# Homework Help: Rotational energies

1. May 11, 2005

### Pengwuino

Ok so i have 5 wavelengths of the rotational spectrum of a certain molecule. I need to find the moment of inertia.

I have the equation down to I=(Hbar * wavelength)/(hc)

Do i just use the shortest wavelength to figure out the moment of intertia? No radius was given.

2. May 13, 2005

### ehild

How did you get this formula? Check it. The unit of I should be mass times length squared and you have "second".

ehild

3. May 13, 2005

### Pengwuino

The book gave me the equation and i figured what 'I' would be. Its an HCl module molecule.

4. May 13, 2005

### Staff: Mentor

I don't know where that equation comes from--the units don't make sense.

Treating the HCL molecule as a rigid rotor, the allowable rotational energy levels are:
$$E_J = J (J +1) \frac {\hbar^2}{2I}$$

You should be able to relate the wavelengths to transistions between levels.

5. May 13, 2005

### ehild

To Pendwuino:

It has to be known that only such transitions are allowed where J changes by +1 or -1. If you have absorption spectrum the spectrum lines correspond to the transitions from J to J+1. In an emission spectrum, it is the opposite, the molecule emits a photon while it gets back from the J+1-th rotational level to the J-th one.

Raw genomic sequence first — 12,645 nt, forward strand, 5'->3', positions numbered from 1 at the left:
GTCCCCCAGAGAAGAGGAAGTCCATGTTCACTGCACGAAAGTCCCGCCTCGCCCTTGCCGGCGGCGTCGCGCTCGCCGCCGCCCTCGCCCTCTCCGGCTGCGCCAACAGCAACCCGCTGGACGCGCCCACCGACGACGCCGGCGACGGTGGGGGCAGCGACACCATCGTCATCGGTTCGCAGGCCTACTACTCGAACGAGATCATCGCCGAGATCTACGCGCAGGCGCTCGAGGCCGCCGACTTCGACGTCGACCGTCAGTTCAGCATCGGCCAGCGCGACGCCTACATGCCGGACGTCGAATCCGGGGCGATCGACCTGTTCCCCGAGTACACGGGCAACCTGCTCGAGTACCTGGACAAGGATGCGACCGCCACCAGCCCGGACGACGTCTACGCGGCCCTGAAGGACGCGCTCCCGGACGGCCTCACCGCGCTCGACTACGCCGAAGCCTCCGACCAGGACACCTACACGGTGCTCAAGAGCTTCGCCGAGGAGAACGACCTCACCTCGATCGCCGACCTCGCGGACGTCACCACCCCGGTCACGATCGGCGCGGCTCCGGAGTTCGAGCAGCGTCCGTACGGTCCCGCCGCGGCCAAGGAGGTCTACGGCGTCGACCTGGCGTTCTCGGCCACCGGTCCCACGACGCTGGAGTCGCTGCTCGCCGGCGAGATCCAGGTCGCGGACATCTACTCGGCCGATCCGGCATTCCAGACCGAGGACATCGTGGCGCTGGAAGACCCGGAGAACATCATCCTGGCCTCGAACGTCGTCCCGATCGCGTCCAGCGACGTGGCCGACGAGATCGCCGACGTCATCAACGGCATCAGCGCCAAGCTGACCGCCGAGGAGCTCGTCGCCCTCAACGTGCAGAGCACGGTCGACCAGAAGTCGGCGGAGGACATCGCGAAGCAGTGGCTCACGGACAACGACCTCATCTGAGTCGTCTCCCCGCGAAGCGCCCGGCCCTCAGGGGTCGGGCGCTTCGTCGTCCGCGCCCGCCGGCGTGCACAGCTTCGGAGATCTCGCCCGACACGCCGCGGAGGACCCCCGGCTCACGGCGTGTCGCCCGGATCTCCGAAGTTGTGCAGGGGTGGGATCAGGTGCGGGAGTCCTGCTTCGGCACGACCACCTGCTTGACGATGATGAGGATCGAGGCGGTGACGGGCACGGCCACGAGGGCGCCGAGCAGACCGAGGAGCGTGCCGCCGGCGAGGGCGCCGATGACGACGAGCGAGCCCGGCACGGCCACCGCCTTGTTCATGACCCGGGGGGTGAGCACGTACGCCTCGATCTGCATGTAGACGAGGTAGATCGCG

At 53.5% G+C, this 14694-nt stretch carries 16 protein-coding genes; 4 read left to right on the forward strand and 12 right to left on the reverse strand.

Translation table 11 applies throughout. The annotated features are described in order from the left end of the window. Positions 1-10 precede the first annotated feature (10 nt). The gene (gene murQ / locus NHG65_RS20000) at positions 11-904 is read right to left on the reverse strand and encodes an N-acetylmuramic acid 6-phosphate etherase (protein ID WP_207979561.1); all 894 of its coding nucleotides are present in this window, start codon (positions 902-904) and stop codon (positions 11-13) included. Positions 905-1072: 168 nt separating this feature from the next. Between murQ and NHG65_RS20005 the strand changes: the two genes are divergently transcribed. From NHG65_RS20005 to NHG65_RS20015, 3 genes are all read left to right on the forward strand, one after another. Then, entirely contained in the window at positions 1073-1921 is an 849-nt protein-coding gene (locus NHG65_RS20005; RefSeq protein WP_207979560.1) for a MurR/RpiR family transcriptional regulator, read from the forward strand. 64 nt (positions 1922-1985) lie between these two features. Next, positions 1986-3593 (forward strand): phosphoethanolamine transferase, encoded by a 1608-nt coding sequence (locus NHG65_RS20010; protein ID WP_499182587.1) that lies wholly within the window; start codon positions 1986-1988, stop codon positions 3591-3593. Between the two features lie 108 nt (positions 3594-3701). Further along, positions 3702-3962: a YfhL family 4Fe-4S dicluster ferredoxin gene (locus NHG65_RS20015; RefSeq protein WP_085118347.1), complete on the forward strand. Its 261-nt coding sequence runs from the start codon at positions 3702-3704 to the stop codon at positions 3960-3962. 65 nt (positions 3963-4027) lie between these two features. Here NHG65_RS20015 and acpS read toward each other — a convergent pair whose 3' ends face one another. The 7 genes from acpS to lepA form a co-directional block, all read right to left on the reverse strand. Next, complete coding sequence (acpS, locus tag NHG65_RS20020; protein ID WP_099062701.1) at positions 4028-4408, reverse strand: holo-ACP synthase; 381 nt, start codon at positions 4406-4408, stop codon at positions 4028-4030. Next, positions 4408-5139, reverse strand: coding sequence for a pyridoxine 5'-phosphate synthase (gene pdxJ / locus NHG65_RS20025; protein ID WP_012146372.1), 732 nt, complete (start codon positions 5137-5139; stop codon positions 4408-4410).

The energy of a the photon emitted is

$$hf=((J+2)(J+1)-J(J+1))\frac{\hbar^2}{2I}=(J+1)\frac{\hbar^2}{I}$$
The emission spectrum of a two-atomic molecule consists of equidistant spectral lines, which correspond to transitions on to the levels J=0, J=1...and so on. The difference between the frequencies of two closest lines is
$$\Delta f = \frac{h}{4\pi^2I}$$
You know the wavelength of the spectral lines. Calculate the frequencies from the wavelengths
$$f=c/\lambda$$. Sort the frequencies and calculate the difference between the subsequent ones. Take the average: and calculate I from it.

ehild